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Fructose Sensitivity

Fructose Sensitivity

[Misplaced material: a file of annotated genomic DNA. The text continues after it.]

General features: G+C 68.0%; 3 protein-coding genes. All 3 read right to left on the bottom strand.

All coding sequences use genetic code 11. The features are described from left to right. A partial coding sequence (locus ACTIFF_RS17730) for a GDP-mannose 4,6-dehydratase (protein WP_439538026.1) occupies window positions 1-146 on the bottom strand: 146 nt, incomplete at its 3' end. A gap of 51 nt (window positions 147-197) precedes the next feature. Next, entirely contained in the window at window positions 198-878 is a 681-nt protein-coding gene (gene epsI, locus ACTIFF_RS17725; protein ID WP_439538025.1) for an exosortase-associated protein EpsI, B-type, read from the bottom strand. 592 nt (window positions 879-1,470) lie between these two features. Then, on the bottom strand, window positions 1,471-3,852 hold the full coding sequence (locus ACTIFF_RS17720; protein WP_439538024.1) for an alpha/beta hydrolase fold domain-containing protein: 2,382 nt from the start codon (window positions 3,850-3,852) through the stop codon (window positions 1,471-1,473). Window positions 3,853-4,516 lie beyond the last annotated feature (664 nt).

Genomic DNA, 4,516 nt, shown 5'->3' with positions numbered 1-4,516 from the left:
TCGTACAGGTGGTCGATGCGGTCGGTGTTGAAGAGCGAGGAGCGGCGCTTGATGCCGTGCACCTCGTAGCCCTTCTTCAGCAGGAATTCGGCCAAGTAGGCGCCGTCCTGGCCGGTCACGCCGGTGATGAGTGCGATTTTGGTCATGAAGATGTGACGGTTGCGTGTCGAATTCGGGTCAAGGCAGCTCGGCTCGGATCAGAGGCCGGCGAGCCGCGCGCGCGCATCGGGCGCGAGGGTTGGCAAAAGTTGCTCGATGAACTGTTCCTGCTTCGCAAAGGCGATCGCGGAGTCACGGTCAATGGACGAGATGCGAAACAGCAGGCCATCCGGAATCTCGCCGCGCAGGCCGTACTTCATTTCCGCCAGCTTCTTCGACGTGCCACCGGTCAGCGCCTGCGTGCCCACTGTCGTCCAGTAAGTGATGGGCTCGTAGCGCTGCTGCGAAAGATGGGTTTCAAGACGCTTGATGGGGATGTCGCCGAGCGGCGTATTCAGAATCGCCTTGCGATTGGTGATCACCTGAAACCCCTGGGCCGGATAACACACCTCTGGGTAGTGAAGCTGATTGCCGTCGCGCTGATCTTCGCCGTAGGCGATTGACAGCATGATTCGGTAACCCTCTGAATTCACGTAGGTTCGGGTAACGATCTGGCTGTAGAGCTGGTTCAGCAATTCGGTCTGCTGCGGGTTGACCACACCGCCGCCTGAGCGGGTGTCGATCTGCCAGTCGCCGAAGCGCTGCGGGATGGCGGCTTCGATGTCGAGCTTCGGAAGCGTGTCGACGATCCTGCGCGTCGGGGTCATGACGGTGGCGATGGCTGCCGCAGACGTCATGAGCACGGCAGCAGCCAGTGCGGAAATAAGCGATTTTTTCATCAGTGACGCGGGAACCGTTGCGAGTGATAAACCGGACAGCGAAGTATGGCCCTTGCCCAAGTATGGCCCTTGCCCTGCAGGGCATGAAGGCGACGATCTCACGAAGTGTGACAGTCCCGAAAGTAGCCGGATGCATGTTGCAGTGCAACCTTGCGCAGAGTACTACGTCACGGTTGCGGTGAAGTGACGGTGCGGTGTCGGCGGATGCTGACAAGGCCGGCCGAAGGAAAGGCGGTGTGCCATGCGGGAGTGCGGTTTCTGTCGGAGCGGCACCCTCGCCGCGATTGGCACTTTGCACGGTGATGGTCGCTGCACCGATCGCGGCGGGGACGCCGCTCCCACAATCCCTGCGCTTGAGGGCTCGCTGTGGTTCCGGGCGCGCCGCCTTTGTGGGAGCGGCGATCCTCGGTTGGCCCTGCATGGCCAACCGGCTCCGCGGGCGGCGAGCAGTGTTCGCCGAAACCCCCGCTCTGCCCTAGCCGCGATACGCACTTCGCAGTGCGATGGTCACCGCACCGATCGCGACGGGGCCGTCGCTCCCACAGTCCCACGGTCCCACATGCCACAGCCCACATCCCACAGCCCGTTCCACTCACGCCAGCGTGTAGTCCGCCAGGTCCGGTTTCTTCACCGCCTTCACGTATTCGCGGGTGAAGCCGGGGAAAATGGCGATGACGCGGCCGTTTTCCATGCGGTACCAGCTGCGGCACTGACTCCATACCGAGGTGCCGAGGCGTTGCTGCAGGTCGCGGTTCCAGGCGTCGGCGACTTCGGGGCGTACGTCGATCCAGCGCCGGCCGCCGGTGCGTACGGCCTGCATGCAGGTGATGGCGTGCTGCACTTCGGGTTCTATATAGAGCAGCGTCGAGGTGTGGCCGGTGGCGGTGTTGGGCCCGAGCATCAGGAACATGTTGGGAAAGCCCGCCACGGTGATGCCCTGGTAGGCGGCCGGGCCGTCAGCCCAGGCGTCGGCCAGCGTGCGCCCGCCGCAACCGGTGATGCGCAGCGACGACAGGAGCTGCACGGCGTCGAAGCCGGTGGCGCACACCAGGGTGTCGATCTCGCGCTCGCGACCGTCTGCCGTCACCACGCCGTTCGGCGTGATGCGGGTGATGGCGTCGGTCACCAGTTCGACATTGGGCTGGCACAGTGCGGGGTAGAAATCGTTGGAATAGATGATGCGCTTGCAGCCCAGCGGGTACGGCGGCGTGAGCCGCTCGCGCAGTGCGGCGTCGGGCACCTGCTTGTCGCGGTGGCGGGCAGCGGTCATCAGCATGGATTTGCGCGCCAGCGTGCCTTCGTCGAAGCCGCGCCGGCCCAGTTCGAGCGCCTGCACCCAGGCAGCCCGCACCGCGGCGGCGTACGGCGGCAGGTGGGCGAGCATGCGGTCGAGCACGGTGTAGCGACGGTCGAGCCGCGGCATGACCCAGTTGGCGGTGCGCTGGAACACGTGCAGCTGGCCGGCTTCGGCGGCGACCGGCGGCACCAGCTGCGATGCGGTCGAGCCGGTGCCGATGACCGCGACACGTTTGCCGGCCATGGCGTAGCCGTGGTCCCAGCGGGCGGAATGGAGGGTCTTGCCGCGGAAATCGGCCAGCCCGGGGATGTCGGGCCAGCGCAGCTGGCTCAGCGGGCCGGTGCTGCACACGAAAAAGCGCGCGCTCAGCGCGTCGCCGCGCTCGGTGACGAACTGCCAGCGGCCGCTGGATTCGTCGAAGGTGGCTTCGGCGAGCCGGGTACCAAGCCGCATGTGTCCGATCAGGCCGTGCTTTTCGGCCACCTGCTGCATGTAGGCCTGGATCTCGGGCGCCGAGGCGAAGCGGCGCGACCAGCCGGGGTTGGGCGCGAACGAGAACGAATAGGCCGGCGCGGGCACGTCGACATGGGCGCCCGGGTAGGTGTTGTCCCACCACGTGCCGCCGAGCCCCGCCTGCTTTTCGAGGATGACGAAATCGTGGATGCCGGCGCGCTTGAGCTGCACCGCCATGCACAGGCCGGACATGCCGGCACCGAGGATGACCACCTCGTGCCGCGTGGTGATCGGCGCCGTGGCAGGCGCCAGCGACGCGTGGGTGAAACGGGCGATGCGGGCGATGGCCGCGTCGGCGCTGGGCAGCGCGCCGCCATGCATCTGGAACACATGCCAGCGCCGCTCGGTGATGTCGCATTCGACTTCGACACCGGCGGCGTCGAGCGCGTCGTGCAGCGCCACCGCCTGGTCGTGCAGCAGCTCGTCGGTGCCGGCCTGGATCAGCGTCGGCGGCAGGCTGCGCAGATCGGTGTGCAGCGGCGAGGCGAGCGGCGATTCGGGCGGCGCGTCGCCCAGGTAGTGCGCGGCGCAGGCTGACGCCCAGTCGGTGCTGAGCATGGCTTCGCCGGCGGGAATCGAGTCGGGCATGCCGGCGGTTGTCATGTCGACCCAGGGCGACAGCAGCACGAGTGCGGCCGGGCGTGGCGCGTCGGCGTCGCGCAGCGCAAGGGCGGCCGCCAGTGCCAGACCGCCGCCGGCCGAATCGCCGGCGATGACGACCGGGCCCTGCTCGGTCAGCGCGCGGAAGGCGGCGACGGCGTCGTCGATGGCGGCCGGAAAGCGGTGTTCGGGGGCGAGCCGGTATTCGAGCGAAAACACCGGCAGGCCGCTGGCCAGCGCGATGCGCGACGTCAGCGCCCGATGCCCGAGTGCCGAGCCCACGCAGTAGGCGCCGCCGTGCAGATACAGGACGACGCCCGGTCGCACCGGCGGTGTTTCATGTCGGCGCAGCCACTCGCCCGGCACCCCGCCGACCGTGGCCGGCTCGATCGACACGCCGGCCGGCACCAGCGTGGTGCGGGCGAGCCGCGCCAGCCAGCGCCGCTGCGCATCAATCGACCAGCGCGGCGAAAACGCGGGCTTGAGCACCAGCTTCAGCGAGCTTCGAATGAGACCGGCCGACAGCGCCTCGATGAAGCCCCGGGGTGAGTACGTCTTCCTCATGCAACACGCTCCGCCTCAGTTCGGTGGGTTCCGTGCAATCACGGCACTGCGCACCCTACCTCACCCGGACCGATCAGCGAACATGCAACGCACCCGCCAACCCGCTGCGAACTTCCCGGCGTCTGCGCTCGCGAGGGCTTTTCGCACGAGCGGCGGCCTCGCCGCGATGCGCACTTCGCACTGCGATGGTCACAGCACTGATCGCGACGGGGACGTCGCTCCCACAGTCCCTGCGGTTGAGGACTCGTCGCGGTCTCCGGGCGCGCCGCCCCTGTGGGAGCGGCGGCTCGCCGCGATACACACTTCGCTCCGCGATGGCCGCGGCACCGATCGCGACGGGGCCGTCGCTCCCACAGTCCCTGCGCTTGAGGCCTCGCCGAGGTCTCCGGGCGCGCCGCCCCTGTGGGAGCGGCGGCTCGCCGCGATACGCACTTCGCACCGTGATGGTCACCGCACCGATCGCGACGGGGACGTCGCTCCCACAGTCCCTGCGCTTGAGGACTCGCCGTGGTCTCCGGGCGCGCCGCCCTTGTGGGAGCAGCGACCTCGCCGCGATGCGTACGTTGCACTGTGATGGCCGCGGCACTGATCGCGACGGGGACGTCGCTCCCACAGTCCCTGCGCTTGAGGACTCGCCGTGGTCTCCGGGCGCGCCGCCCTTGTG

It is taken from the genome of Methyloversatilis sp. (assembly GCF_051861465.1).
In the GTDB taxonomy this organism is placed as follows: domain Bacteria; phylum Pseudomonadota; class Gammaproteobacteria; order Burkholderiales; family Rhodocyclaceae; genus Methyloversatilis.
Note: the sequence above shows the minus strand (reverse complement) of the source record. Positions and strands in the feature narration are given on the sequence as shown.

Function: Humans have a limited ability to metabolize fructose (fruit sugar). Fructose is metabolized differently from other sugars. A fructose load leads to accumulation of fructose-1-phosphate in cells which may partially deplete intracellular ATP levels in susceptible individuals. Decreased cellular ATP causes disturbances in protein, DNA & RNA synthesis, interference with cyclic AMP formation, and reduced ammonia detoxification. Elevations of lactate, uric acid, and triglycerides may result with implications for gout and cardiovascular disease. Several forms of hereditary fructose intolerance have been described. Deficiency Symptoms: Since fructose intolerance is a cellular event, rather than a single nutrient deficiency, symptoms may vary widely among persons. Preliminary evidence suggests clinical symptoms of fructose intolerance may include fatigue, headaches, weakness, dizziness, behavioral changes, and depressed immune function. Medical literature suggests that certain individuals with fructose intolerance may show hypertriglyceridemia, elevation of uric acid, and interference with copper metabolism. Repletion Information: Dietary sources of fructose are numerous; however, an excess intake of fructose should be avoided, rather than absolute removal of dietary fructose. In this manner, whole foods containing fructose (fruits and some vegetables) may be consumed, in order to benefit from their overall nutritional value. Foods very rich in fructose include table sugar (sucrose), high fructose corn syrup, corn syrup, fruit juice concentrates and a large list of prepared foods containing sucrose and/or corn syrup. Reduction of excess dietary fructose intake by avoidance of foods very rich in fructose is suggested when fructose intolerance is exhibited.